There is perhaps no other country that has scrutinized crypto legislation more thoroughly than Panama. Earlier this year, lawmakers passed a bill allowing the use of various cryptos, including Bitcoin, Ethereum, and Litecoin. President Cortizo partially vetoed the bill and sent it back to Congress for amendments. If successful, however, citizens and businesses should check the Ethereum price before making a transaction.

The use cases for cyber currencies would first relate to business-level processes and civil matters such as paying taxes. Eventually, the use could extend to daily payments. The legislation also contains references and provisions relating to tokens, the digital counterparts of physical assets.

Some have raised the possibility that money laundering activities could benefit from the introduction of digital currency in Panama (the reason why the president vetoed the bill), especially following the publication Panama Papers and Pandora Papers.

Lawmakers assured the public that crypto would be fully regulated and all transactions would be subject to Panama’s financial transparency laws.

Watch this place. If you’re looking for another haven for cryptocurrency in Central America, Panama is the next best bet after El Salvador, and the bill will surely pass over time.

Cryptocurrency in Honduras

According to a press release from the Central Bank of Honduras earlier this year, authorities know that citizens are trading and using crypto.

They have issued warnings to traders regarding potential issues with investing in cryptocurrencies. Price volatility is one such problem, as market values ​​change at lightning speed. Officials also pointed out that digital assets, whether currencies or tokens, are not regulated by any central authority.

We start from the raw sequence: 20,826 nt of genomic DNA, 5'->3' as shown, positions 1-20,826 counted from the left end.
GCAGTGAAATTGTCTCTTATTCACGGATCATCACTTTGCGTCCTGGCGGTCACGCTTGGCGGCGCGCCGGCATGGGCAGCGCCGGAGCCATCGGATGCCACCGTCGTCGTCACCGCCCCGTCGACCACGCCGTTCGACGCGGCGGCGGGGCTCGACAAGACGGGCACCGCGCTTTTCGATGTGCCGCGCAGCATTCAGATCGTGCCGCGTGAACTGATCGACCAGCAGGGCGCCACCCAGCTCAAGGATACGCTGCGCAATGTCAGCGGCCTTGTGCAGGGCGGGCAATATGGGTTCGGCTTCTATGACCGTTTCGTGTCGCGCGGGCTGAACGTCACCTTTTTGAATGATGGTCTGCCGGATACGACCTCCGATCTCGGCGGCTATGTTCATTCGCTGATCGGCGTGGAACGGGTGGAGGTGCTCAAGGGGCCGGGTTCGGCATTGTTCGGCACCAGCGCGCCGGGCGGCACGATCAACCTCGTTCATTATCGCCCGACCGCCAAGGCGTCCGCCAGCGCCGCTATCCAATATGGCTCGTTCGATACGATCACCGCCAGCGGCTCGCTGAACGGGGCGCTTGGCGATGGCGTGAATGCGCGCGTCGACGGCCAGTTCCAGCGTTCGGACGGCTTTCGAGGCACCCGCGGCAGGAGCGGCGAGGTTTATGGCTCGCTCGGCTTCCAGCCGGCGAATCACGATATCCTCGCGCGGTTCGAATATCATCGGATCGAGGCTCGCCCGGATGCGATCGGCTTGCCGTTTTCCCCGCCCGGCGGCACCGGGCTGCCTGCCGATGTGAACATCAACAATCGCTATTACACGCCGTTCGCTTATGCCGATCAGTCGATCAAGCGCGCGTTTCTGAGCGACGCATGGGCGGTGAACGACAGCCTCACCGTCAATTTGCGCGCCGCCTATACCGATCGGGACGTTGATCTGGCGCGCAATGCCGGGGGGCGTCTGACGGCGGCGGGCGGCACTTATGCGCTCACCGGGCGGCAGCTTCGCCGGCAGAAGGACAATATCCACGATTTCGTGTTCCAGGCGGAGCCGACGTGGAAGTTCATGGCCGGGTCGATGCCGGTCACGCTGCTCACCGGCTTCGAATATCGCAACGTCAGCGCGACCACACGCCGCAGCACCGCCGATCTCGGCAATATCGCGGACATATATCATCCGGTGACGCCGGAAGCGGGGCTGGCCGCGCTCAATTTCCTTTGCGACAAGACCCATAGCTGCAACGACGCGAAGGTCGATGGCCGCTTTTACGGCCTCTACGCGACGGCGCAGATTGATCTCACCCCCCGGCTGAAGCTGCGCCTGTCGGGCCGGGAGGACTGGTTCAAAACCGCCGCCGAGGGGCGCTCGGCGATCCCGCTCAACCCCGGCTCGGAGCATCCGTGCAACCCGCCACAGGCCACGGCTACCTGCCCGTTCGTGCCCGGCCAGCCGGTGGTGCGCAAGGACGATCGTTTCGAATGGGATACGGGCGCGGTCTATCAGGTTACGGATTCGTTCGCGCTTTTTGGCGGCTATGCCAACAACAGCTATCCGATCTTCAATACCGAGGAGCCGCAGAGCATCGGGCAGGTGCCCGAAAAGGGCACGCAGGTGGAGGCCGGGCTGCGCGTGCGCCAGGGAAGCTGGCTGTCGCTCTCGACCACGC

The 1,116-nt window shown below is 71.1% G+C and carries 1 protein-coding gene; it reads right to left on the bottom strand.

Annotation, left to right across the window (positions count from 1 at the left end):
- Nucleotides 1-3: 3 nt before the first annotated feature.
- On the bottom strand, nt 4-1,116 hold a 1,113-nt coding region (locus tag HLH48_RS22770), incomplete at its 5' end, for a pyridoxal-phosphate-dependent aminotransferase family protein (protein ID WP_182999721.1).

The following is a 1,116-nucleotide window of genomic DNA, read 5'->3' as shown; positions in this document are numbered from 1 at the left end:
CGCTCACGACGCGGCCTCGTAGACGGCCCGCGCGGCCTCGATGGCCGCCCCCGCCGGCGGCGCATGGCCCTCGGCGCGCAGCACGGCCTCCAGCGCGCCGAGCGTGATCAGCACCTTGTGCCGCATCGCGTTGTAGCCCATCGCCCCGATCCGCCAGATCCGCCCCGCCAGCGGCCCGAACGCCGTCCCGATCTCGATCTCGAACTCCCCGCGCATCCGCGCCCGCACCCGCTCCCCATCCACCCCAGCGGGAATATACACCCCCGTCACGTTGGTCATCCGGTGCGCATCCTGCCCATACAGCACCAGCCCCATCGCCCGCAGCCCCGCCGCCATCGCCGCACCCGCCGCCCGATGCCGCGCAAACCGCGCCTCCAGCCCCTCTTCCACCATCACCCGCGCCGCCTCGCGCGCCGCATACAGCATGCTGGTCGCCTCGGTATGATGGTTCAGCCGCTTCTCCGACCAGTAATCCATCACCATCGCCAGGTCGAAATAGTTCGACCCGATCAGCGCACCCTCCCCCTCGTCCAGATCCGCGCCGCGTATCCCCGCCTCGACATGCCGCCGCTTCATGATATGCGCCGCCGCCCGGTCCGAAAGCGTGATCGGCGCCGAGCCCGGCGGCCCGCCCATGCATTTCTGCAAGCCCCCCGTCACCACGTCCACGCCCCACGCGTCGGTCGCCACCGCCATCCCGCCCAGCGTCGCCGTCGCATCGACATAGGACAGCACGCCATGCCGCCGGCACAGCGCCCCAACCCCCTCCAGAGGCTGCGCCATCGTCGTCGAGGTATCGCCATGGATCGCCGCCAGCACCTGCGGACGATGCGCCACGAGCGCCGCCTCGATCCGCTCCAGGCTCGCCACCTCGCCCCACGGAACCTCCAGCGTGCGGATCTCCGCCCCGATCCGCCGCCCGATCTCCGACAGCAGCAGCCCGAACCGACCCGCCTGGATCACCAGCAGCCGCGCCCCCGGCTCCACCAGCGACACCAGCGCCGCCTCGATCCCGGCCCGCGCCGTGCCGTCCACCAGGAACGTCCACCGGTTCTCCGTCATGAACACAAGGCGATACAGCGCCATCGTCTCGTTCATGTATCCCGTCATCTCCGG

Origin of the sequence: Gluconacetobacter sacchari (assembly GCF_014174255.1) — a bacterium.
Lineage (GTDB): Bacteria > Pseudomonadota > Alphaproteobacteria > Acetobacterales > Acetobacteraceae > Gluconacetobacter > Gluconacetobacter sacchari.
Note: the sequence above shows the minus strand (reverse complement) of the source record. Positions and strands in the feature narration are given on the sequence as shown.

But Honduras is also home to the new “Bitcoin Valley” of Santa Lucia, a cryptocurrency-accepting community where businesses accept digital cash as payment.

Entrepreneurs and business owners are convinced that crypto will present the retail sector with an opportunity to modernize. They also believe that increased usage will attract more people to crypto.

Others also see it as an opportunity to catch up with neighboring countries that have already integrated crypto into their economies. Using this advanced technology seems like a surefire way forward in Honduras right now.

Cryptocurrency in Costa Rica

Commentators have dubbed Costa Rica a veritable “crypto haven.”

It is one of the few places in the world where employees can be paid in cryptocurrency. This is the result of a law designating that workers can be paid in “commonly accepted assets,” of which digital money is one.

This ease of use comes from a solid online infrastructure, one of the best in Latin America.

There is also a new crypto bill in Costa Rica, introduced last month by Johana Obando, a liberal lawmaker. The bill aims to legalize and regulate cryptocurrencies and make Costa Rica attractive to fintech companies and foreign investment.

While cryptocurrencies are a new addition to the financial market, having entered the financial ecosystem only a little over a decade ago, the world has quickly embraced them.

Compared to more traditional holdings, their popularity has skyrocketed. Central America, in particular, has sought to integrate them faster than many other regions. But there is still some way to go until cryptocurrency in Central America is on par with fiat currency in the region.